A dental exam may detect other disorders that can cause similar jaw or ear pain, such as temporomandibular joint (TMJ) disorders, other dental problems or health conditions.


    If your bruxism seems to be related to major sleep issues, your doctor may recommend a sleep medicine specialist. A sleep medicine specialist can conduct more tests, such as a sleep study that will assess for episodes of teeth grinding and determine if you have sleep apnea or other sleep disorders.

    If anxiety or other psychological issues seem related to your teeth grinding, you may be referred to a licensed therapist or counselor.

    Source: http://www.mayoclinic.com


    In most cases, bruxism doesn't cause serious complications. But severe bruxism may lead to:

    • Damage to your teeth, restorations, crowns or jaw
    • Tension-type headaches
    • Severe facial or jaw pain
    • Disorders that occur in the temporomandibular joints (TMJs), located just in front of your ears, which may sound like clicking when you open and close your mouth

    Source: http://www.mayoclinic.com

    Lifestyle and home remedies

    These self-care steps may prevent or help treat bruxism:

    • Reduce stress. Listening to music, taking a warm bath or exercising can help you relax and may reduce your risk of developing bruxism.
    • Avoid stimulating substances in the evening. Don't drink caffeinated coffee or caffeinated tea after dinner and avoid alcohol during the evening, as they may worsen bruxism.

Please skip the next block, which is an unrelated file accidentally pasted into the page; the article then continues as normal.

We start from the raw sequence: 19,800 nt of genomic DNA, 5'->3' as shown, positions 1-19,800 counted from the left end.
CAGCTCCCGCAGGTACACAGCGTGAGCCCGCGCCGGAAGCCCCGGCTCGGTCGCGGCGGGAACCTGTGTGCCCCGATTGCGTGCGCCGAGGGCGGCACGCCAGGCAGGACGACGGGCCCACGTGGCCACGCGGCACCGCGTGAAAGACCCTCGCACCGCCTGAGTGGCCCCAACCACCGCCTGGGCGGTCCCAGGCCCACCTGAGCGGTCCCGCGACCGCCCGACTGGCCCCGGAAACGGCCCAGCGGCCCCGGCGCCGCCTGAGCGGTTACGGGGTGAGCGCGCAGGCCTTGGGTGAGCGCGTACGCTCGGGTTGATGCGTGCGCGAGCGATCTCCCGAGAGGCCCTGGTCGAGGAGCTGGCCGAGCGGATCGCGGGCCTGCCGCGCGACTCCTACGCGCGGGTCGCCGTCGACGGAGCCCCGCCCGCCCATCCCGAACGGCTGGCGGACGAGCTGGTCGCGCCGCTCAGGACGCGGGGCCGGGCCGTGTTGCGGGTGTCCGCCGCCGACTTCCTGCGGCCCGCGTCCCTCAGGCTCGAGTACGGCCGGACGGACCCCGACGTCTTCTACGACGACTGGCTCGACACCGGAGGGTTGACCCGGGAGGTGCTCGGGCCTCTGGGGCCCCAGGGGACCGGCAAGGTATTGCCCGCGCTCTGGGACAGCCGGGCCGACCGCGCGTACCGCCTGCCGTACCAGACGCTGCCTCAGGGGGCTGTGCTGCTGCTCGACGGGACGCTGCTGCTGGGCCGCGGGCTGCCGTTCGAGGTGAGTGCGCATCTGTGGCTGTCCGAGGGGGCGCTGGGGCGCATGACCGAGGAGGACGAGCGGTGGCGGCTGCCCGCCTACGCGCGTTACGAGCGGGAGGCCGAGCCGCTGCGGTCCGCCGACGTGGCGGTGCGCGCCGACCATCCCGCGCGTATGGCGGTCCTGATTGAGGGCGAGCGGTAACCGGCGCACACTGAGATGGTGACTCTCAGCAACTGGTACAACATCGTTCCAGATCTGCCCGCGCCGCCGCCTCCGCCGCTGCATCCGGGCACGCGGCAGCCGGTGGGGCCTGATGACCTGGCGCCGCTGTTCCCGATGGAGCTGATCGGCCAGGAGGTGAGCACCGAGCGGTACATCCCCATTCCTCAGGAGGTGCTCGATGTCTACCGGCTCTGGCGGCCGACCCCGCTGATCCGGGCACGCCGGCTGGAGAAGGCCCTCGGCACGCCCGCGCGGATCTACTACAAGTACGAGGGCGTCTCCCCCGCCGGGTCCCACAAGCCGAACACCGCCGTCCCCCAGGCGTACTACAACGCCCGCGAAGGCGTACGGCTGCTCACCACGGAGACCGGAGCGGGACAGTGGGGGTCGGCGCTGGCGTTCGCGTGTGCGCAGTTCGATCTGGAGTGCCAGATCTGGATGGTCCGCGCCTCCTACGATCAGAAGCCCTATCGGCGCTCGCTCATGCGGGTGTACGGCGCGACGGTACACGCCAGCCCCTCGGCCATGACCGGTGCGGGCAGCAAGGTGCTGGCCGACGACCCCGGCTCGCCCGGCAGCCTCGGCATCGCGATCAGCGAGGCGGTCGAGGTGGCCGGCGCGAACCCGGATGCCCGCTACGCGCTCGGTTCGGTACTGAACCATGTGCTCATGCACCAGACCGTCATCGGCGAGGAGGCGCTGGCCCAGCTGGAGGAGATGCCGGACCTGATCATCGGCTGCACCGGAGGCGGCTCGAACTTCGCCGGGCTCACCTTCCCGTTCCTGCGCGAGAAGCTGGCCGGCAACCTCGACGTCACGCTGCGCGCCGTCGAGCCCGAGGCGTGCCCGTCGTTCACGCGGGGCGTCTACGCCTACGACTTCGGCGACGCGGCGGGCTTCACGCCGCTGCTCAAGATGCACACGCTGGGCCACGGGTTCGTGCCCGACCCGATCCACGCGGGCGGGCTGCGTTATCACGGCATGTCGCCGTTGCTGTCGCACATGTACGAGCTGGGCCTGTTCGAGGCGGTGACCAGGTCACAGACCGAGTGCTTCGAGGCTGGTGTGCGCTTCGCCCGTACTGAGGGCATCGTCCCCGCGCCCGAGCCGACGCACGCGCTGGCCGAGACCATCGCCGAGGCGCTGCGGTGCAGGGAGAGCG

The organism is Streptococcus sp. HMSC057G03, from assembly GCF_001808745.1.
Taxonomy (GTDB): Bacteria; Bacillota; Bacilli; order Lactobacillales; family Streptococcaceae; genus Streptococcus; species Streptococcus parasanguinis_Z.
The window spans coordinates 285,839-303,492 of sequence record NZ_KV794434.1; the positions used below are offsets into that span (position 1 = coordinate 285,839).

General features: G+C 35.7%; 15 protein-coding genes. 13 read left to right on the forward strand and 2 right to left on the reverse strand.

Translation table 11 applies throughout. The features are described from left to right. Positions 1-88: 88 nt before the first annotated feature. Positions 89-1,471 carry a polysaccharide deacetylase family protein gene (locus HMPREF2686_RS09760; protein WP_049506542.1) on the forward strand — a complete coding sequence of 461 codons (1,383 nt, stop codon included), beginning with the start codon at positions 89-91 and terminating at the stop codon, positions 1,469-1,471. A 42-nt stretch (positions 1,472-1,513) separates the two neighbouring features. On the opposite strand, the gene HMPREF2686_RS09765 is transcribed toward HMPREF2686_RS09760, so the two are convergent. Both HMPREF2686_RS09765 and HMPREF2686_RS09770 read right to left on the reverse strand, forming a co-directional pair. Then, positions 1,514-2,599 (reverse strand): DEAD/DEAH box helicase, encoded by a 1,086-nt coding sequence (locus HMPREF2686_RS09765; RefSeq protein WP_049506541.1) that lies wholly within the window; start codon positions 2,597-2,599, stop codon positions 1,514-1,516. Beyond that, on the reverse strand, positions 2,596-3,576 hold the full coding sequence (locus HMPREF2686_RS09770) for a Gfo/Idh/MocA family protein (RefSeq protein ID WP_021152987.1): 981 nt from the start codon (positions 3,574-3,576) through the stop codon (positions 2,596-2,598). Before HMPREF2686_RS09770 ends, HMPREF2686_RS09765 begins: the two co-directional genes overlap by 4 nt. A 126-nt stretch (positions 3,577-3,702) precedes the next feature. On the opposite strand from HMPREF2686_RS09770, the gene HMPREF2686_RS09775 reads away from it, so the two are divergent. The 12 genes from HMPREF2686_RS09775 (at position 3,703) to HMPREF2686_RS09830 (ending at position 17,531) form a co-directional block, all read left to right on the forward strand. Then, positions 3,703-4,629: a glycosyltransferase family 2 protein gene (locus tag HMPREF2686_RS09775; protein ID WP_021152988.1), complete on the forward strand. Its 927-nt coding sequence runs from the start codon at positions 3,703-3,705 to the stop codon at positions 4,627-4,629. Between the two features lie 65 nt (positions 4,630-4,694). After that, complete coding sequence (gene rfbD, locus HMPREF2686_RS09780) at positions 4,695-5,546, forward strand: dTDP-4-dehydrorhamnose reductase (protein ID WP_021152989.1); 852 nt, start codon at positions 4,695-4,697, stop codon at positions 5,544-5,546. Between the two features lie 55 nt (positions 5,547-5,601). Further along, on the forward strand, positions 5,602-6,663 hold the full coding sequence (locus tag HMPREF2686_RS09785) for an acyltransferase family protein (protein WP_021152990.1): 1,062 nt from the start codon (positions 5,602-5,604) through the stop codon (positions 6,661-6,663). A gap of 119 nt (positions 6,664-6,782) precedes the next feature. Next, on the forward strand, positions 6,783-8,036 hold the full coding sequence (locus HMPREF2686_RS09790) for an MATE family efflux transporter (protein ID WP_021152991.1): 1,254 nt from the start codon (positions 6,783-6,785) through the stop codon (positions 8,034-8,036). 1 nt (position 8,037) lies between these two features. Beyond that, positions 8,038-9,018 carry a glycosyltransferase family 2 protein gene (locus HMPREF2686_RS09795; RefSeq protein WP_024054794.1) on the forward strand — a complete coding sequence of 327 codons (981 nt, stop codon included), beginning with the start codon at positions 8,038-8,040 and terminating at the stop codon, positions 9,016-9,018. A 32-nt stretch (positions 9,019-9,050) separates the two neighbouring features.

• Practice good sleep habits. Getting a good night's sleep, which may include treatment for sleep problems, may help reduce bruxism.
    • Talk to your sleep partner. If you have a sleeping partner, ask him or her to be aware of any grinding or clicking sounds that you might make while sleeping so you can report this to your dentist or doctor.
    • Schedule regular dental exams. Dental exams are the best way to identify bruxism. Your dentist can spot signs of bruxism in your mouth and jaw during regular visits and exams.

    Source: http://www.mayoclinic.com

    Risk factors

    These factors increase your risk of bruxism:

    • Stress. Increased anxiety or stress can lead to teeth grinding. So can anger and frustration.
    • Age. Bruxism is common in young children, but it usually goes away by adulthood.
    • Personality type. Having a personality type that's aggressive, competitive or hyperactive can increase your risk of bruxism.
    • Medications and other substances. Bruxism may be an uncommon side effect of some psychiatric medications, such as certain antidepressants. Smoking tobacco, drinking caffeinated beverages or alcohol, or using recreational drugs may increase the risk of bruxism.
    • Family members with bruxism. Sleep bruxism tends to occur in families. If you have bruxism, other members of your family also may have bruxism or a history of it.
    • Other disorders. Bruxism can be associated with some mental health and medical disorders, such as Parkinson's disease, dementia, gastroesophageal reflux disorder (GERD), epilepsy, night terrors, sleep-related disorders such as sleep apnea, and attention-deficit/hyperactivity disorder (ADHD).

    Source: http://www.mayoclinic.com